Ancient Stone Constructions & Electricity; Reviewing Stone Prayers by Curtiss Hoffman; Some More Points Clarified
In the last post I mentioned the use of electricity from Robert Carroux's book "One Hundred Thousand Years of Man's Unknown History." Here is the partial reference: "An Electric Light In the Time of Saint Louis": "Several thirteenth century chroniclers tell us that Jechiele, a French rabbi whose erudition was praised by Saint Louis (King Louis IX) knew the secret of 'a dazzling lamp that lighted itself.' This lamp had neither oil nor wick...He [Jechiele] touched a nail driven into the wall of his study, and a crackling, bluish spark immediately leapt forth. Woe to anyone who touched the iron knocker at that moment; he would bend double, howling as if the earth were about to swallow him up..." Charroux sums up, "All this indicates Jechiele had invented or reinvented the electric light, and that by pushing a button he could send an electrical current into the iron knocker on his door. He had been initiated into a scientific secret that he did not see fit to divulge to thirteenth century humanity." In this same chapter Charroux also goes into the evidence for the theory that the Ark of the Covenant may have been an electrical condenser, I believe the Baghdad Battery was mentioned, etc.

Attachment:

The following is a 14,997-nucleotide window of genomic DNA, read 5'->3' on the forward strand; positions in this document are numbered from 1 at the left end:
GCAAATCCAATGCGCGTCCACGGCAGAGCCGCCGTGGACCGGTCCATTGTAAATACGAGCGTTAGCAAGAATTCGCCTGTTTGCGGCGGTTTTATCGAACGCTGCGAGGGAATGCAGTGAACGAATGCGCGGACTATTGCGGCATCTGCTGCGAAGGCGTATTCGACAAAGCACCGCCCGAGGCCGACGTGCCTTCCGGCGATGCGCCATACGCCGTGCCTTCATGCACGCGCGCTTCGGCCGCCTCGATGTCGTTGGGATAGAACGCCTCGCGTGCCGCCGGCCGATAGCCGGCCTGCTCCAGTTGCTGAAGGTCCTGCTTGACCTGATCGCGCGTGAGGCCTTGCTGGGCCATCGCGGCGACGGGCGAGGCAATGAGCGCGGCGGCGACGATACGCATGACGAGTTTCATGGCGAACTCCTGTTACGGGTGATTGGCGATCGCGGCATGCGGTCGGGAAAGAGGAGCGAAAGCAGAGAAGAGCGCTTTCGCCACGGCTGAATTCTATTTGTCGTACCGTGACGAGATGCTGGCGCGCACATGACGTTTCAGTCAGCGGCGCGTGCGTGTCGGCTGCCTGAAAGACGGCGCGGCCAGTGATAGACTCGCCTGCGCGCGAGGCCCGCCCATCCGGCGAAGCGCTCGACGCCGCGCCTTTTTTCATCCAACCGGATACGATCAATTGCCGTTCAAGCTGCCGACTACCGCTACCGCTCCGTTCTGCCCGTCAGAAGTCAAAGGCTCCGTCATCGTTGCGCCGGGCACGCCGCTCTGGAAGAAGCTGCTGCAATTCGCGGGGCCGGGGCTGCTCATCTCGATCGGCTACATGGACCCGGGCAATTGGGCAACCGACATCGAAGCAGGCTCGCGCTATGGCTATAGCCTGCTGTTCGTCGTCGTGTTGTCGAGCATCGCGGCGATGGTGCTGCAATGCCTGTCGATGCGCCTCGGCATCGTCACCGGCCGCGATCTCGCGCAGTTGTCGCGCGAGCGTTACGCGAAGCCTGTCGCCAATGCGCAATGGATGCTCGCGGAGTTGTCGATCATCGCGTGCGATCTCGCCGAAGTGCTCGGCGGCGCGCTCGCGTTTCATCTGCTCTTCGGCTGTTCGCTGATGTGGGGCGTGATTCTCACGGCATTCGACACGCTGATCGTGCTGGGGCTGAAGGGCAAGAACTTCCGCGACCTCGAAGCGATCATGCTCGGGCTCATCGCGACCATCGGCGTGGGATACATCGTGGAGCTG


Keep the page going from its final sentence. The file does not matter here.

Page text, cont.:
I would definitely advocate that there was an ancient technology used, probably using pure, or "clean" energy, crystalline energy used in the most ancient of times, perhaps not even originating with our modern race. Probably the best example I have seen of this, on an intuitive level of awareness, amongst ancient stone-work is a site in Ashland, MA. There is a prominent knoll that juts out within the landscape of what is now Ashland State Park. On top of this knoll is a great pyramidal/conical-shaped boulder, surrounded by some smaller boulders. I found what would naturally be, most probably, the foot path that once led to the site, overgrown by bush. When I got up to the boulder, I noticed an indentation, pretty faded but still discernible, of a hand print. Naturally I stuck my hand out, and the indentation was perfect to fit my hand in. I stood there for minutes, maybe close to half an hour, in what I can only describe as a spiritual experience. I left feeling that there was "something more" to this site. I have felt this same sensation at other sites as well, such as in Milford, but this site in the Ashland State Park was where it was the strongest. Several ideas ran through my mind and have run through my mind since about such a site: I do not think this was a simple hand-imprint on a boulder. I am almost sure (on an intuitive level, at least) that there is something "more" here. The relic of an ancient piece of technology perhaps. Even today, if one wants a security clearance into a building, you may stick your hand into an imprint and it will scan with lasers and such. This boulder may be different, because our modern technology which causes dirty electrical pollution would be different from this more ancient, lost spiritual technology, probably leaving behind no such dirty pollution. Just think of it- this was a huge conical/pyramidal shaped boulder on top of a knoll (small hill) with the hand imprint. Let us see- if one leaves a car outside for years, say in the middle of the woods, it will break down and rust. It is my contention that this granite boulder, which still contains a crystalline structure base, may have been more of a solid crystal in the ancient past than it is today. (Even our modern computer chips utilize quartz crystal for the technology to operate.) Perhaps due to changes in the Earth's atmosphere through-out the ages(Velikovsky readers take note), this piece of pyramidal crystalline technology has degraded into what we mistakenly see as nothing but a granite outcrop boulder today in our times. And, as noted above, modern people like myself may still be able to interface with these places, (although the energy may not be as strong as it once was), but its origins may be what John A. Keel describes in his book "Our Haunted Planet" as 'para-human' or 'ultra-terrestrial' (which is different from the classification of 'extraterrestrial') from some lost super-civilization.